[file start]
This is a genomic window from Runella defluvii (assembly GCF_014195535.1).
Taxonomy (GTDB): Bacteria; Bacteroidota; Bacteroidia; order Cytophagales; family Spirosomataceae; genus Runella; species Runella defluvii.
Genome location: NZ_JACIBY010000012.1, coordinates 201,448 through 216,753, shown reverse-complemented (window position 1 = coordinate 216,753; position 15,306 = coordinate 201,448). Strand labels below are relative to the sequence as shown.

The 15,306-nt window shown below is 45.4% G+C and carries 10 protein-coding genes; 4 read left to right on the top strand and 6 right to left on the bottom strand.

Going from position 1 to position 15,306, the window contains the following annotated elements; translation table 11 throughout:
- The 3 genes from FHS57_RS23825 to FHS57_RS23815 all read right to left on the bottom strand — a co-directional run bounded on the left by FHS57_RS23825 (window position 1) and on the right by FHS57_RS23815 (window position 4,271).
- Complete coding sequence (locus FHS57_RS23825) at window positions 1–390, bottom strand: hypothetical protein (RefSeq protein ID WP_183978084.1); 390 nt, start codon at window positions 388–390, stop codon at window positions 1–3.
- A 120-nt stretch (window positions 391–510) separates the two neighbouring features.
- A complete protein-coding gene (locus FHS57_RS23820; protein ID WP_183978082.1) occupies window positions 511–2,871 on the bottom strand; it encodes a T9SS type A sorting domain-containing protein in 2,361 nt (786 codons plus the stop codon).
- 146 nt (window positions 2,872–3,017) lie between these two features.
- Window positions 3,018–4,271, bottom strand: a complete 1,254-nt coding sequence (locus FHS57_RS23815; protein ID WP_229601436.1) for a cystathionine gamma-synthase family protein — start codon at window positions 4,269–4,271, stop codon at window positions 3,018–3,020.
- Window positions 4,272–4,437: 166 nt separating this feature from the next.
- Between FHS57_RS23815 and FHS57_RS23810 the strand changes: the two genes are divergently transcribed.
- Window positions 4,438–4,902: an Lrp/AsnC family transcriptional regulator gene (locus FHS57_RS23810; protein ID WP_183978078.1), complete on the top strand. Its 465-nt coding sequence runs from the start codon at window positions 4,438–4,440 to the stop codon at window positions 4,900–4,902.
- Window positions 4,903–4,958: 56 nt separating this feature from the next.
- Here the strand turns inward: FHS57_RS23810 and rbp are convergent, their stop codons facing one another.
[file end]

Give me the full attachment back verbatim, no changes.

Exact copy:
This is a genomic window from Runella defluvii (assembly GCF_014195535.1).
Taxonomy (GTDB): Bacteria; Bacteroidota; Bacteroidia; order Cytophagales; family Spirosomataceae; genus Runella; species Runella defluvii.
Genome location: NZ_JACIBY010000012.1, coordinates 201,448 through 216,753, shown reverse-complemented (window position 1 = coordinate 216,753; position 15,306 = coordinate 201,448). Strand labels below are relative to the sequence as shown.

The 15,306-nt window shown below is 45.4% G+C and carries 10 protein-coding genes; 4 read left to right on the top strand and 6 right to left on the bottom strand.

Going from position 1 to position 15,306, the window contains the following annotated elements; translation table 11 throughout:
- The 3 genes from FHS57_RS23825 to FHS57_RS23815 all read right to left on the bottom strand — a co-directional run bounded on the left by FHS57_RS23825 (window position 1) and on the right by FHS57_RS23815 (window position 4,271).
- Complete coding sequence (locus FHS57_RS23825) at window positions 1–390, bottom strand: hypothetical protein (RefSeq protein ID WP_183978084.1); 390 nt, start codon at window positions 388–390, stop codon at window positions 1–3.
- A 120-nt stretch (window positions 391–510) separates the two neighbouring features.
- A complete protein-coding gene (locus FHS57_RS23820; protein ID WP_183978082.1) occupies window positions 511–2,871 on the bottom strand; it encodes a T9SS type A sorting domain-containing protein in 2,361 nt (786 codons plus the stop codon).
- 146 nt (window positions 2,872–3,017) lie between these two features.
- Window positions 3,018–4,271, bottom strand: a complete 1,254-nt coding sequence (locus FHS57_RS23815; protein ID WP_229601436.1) for a cystathionine gamma-synthase family protein — start codon at window positions 4,269–4,271, stop codon at window positions 3,018–3,020.
- Window positions 4,272–4,437: 166 nt separating this feature from the next.
- Between FHS57_RS23815 and FHS57_RS23810 the strand changes: the two genes are divergently transcribed.
- Window positions 4,438–4,902: an Lrp/AsnC family transcriptional regulator gene (locus FHS57_RS23810; protein ID WP_183978078.1), complete on the top strand. Its 465-nt coding sequence runs from the start codon at window positions 4,438–4,440 to the stop codon at window positions 4,900–4,902.
- Window positions 4,903–4,958: 56 nt separating this feature from the next.
- Here the strand turns inward: FHS57_RS23810 and rbp are convergent, their stop codons facing one another.